A novel isotope labeling method for labeling aromatic organic compounds
Princeton Docket # 13-2854-1
Researchers at Princeton University have developed a novel isotope labeling method for labeling aromatic organic compounds with deuterium or tritium gas by use of proprietary iron-based catalysts.
Introduction of radioactive isotopes into pharmaceutical compounds is important for nutritional and metabolic studies. Presently in pharmaceutical industry, the most widely used catalysts for tritium incorporation are iridium, platinum and palladium based. The high cost and high susceptibility to price fluctuations as well as high toxicity of these precious metals make them unreliable and unattractive. Additionally, currently employed iridium catalysts often require high tritium gas pressure. These new iron based catalysts are low-cost, abundant and far less toxic than the precious metals. Furthermore, the iron based catalysts are fully operational even under subatmospheric pressure of tritium gas.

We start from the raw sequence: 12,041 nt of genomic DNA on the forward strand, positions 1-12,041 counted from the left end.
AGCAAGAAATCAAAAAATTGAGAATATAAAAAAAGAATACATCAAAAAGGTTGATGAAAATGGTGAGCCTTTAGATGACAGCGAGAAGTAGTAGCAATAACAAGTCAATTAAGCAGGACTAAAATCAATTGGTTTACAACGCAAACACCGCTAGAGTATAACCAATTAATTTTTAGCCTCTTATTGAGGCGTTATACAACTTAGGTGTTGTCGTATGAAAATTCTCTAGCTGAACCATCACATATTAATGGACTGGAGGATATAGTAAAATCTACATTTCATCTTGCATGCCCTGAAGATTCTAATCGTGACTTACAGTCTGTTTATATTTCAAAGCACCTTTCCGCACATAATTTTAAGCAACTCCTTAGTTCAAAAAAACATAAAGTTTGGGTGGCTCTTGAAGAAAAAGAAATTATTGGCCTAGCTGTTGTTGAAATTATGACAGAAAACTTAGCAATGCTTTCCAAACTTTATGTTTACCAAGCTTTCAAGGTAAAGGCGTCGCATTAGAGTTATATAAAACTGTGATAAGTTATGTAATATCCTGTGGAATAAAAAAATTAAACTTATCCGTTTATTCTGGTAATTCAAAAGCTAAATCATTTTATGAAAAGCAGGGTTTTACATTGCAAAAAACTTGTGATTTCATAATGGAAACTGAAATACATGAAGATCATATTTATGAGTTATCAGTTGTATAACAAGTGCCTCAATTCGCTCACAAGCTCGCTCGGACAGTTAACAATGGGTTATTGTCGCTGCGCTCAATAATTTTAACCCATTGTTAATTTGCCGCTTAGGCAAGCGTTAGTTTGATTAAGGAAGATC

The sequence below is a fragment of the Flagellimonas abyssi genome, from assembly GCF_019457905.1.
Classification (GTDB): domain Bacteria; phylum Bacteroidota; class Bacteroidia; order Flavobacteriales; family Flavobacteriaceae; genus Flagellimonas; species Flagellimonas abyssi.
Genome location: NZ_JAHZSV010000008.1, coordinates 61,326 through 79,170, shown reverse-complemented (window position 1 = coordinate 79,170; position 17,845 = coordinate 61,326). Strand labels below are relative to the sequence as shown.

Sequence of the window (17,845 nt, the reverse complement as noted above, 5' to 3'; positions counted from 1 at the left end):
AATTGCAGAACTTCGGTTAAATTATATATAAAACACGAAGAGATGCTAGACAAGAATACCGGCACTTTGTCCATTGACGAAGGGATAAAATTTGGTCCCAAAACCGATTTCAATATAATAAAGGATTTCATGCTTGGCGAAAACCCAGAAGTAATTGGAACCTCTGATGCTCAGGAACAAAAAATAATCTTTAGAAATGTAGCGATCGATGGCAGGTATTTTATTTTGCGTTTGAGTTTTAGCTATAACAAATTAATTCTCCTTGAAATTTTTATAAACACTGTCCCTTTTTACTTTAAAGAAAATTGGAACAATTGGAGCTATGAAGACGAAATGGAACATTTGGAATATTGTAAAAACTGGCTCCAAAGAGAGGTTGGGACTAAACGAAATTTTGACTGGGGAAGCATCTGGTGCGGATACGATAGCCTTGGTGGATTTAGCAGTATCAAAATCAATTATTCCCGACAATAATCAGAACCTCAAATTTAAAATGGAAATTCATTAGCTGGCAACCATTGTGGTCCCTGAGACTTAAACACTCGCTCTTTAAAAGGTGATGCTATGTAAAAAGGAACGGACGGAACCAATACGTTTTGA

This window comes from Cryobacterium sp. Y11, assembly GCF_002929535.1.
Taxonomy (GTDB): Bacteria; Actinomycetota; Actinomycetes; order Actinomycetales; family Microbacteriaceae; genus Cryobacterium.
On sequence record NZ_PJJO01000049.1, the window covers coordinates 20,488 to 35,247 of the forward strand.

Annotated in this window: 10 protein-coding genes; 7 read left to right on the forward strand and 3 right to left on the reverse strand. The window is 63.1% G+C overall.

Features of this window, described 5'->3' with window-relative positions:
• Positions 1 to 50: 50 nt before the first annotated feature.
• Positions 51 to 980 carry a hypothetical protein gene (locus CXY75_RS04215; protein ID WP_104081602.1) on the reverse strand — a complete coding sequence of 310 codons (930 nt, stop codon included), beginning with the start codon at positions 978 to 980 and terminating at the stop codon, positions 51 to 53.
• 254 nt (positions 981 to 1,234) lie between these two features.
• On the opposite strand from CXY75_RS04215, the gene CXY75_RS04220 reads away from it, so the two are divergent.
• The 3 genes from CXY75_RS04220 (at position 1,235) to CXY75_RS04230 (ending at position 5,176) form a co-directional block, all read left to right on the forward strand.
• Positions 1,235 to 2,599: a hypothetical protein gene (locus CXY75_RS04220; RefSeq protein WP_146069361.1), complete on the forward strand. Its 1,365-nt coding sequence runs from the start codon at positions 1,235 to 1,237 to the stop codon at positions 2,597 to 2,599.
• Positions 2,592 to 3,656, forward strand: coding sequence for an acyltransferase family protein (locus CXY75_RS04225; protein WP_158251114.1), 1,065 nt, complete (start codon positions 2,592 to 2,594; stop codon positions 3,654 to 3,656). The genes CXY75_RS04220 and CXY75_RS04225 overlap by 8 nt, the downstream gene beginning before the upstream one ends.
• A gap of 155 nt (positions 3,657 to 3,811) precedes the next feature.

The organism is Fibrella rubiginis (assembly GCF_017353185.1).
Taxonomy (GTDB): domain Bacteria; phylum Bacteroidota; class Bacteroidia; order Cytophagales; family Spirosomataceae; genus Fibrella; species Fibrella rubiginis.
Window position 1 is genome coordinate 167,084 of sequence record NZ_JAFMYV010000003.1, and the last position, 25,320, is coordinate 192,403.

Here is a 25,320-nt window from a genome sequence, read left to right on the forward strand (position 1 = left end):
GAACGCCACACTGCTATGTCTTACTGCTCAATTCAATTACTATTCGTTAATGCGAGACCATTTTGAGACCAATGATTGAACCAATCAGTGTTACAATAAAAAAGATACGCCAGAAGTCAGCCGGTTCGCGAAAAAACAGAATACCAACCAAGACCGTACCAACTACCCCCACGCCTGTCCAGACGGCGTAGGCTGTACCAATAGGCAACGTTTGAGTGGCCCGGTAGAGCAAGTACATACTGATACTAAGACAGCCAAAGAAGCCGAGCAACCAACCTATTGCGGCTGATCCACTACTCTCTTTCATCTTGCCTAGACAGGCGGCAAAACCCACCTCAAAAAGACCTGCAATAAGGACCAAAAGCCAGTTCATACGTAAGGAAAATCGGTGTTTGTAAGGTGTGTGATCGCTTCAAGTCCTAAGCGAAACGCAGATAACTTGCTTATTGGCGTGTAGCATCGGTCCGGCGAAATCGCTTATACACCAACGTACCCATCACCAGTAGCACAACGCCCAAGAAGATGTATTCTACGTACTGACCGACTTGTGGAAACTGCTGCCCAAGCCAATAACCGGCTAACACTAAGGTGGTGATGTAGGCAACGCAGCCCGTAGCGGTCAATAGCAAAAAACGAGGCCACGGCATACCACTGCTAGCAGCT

It is anticipated that this new technology can be applied to various research and diagnostic applications in the pharmaceutical and other industries, at significant cost reduction and safety enhancement.
Paul Chirik is Edward S. Sanford Professor of Chemistry in Princeton University. Research in the Chirik group is at the intersection of the traditional disciplines of organic and inorganic chemistry. The discovery of sustainable methods in chemical synthesis is a unifying theme in their projects. One area of long-standing interest is the discovery of new reactions for the functionalization of atmospheric nitrogen. A second interest is base metal catalysis and the elucidation of the electronic structure of redox-active metal-ligand complexes with emphasis on the integration of spectroscopy and theory.
Intellectual Property status
Patent protection is pending.
Princeton University Office of Technology Licensing
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